Dandelions are chock-full of nutrients.  As an herbal remedy, the dandelion can address 90% of what ails us.

400 years ago there were no dandelions in America.  Some of the earliest European visitors brought dandelion plants and seeds with them.  Native Americans who were unfamiliar with these new plants quickly discovered the healthy benefits! 



½ cup butter, room temperature

½ cup powdered sugar

1½ teaspoon vanilla extract

1 cup flour

½ cup chopped dandelion flower petals

​Preheat oven to 300°F

Lightly grease 9" square baking pan.

In a medium-sized bowl, beat together butter, sugar, and vanilla. 

Beat in the flour, then gently turn the petals into the mixture.

Note: this is a dry mixture, but it will come together. If it refuses, sprinkle some water into the mix    until everything sticks.

Transfer the dough into the pan, using your fingers to press it into an even layer.

Using a fork, stab the dough all over (to allow steam to escape and prevent bubbling). 

Bake until top is light golden brown, deeper golden brown around the edges, about 35 minutes.

Remove from oven, and immediately turn shortbread onto a cutting surface.

While still hot, cut shortbread into smaller pieces (a pizza cutter works great).

Transfer to cooling rack.

Leftovers will keep well in a container, or freeze nicely for future treats.



3 cups dandelion heads
3 cups water
1 tbsp vanilla extract or 2 vanilla beans split
Lemon, cut into 3-4 thick pieces
1 teaspoon cinnamon or 2 cinnamon sticks

4 cups sugar


Bring dandelion heads, water, vanilla, lemon, and cinnamon to a rolling boil and simmer 30 minutes.

Turn off, cover, and allow to steep at least 6 hours, or overnight.

Strain and then squeeze with hands until no more liquid is dripping out.

Return liquid to the pan, add sugar, and simmer at a low rolling boil for 2-3 hours.

Stir every 20-30 minutes to prevent burning.

Sterilize jars, and rims, and pour hot jelly into hot jars.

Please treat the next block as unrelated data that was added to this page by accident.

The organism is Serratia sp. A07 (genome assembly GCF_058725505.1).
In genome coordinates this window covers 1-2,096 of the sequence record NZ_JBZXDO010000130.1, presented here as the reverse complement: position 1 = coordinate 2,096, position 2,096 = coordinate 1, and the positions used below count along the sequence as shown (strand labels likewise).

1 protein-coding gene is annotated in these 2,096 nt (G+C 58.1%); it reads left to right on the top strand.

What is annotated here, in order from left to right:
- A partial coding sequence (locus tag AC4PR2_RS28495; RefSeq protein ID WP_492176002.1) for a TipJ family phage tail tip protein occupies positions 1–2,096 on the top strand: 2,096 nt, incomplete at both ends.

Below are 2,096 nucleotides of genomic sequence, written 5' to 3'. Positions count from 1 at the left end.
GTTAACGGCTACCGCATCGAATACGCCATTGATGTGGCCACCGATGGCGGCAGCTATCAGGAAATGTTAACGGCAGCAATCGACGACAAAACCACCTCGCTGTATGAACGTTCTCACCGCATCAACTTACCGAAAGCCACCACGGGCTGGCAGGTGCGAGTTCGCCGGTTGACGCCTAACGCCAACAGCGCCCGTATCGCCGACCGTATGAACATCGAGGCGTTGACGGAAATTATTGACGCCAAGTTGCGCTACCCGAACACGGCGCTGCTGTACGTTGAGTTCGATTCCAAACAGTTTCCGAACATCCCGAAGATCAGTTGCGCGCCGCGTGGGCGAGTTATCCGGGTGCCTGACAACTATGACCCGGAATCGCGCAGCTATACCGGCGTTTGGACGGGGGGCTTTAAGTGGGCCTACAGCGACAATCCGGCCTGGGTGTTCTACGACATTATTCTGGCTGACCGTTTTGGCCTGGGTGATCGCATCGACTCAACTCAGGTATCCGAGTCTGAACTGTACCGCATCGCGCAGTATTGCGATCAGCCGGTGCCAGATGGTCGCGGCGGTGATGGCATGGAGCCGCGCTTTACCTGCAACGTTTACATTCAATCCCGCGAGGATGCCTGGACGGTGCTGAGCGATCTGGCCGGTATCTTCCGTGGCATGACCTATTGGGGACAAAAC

Secure lid, and you’re done.

Store in a cool dark place for up to a year.



Fresh large dandelion leaves
Olive oil
Spices of your choosing or a sauce of your choice


Preheat oven to 200°F.
Place the dandelion leaves in a bowl.

Add a little oil and spices of your choice (or a splash or two of your favorite sauce such as teriyaki).

Mix well to ensure all leaves are covered.
Put some parchment paper on a baking sheet.

Place dandelions individually on the sheet.

Bake 5 to 15 minutes until they are crispy.

The size and thickness of the leaves will determine baking time.

Serving Tip: Crumble your baked dandelion leaves over a salad, mashed potatoes, or anything else you feel it would complement well.



1¼ cups dandelion leaves

2 tablespoons water

1 egg


1¼+ cups flour


Place the dandelion leaves and water in a saucepan.  Cover and cook until the leaves are tender.  Allow to cool for several minutes.

Add the egg and a pinch or two of salt.

Using an immersion blender or a traditional blender, puree the mixture.

Pour the leaf mixture into a large mixing bowl and stir in 1 cup of flour.  If the dough is still soft, add a little more flour and mix again, repeating until the dough is stiff.

Turn out the dough on a lightly floured surface, such as the counter.  Knead for about 1 minute.

With the rolling pin, roll the dough very thin.  Leave the sough as is for 20 minutes.

Loosely roll the dough.  Use a sharp knife to cut strips ¼ inch wide.  Unroll and cut into noodles of whatever length you desire.

You may now cook the noodles, or you may dry them for storage.  To dry the noodles, leave them in a single layer on the lightly floured counter, place them in a food dehydrator, or hang them on a pasta drying rack or a clothes drying rack.  To avoid spoilage, be sure the noodles are completely dry before storing them.



12 ounces washed and cleaned dandelion leaves

1 cup olive oil

4 cloves garlic, peeled

6 tablespoons pine nuts, lightly toasted (walnuts are tasty, too)

1½  teaspoons sea salt

2½ ounces Parmesan or Romano cheese, grated


Put about one-third of the dandelion greens in the food processor or blender with the olive oil and chop for a minute, scraping down the sides. Add the remaining dandelion greens in two batches, until finely chopped.

Add garlic cloves, nuts, salt, and cheese, and process until everything is a smooth puree.

Taste, and add more salt if necessary.

If it’s too thick, you can thin it with more olive oil or water.

The pesto can be refrigerated in a jar for up to four days. The top may darken, which is normal. You can pour a thin layer of olive oil on top to prevent that.

It can also be frozen for up to two months.


Serving Tips:

Spread over pizza with cooked potatoes slices, then baked.

Smeared on crostini over a layer of fresh spreadable cheese.

Use to dress potato salad.

Toss with whole wheat pasta with chicken or roasted vegetables. Reserve a bit of the pasta cooking liquid to help smooth the sauce over the hot noodles. 

Topping or swirl for a bowl of soup.



1 tablespoon dried dandelion root pieces

2 cinnamon sticks, broken into pieces

6 cardamom pods, crushed

1 teaspoon whole cloves

1 teaspoon whole black peppercorns

1 inch fresh ginger, thinly sliced

4 cups water

Milk (of your choice)



Place the dandelion root and spices into a 2-quart pot and cover with the water.

Bring to a boil, then reduce heat and simmer for 10 to 15 minutes.

Strain into a quart jar using a fine mesh strainer.

Pour into mugs, top off with milk, then sweeten to taste with honey.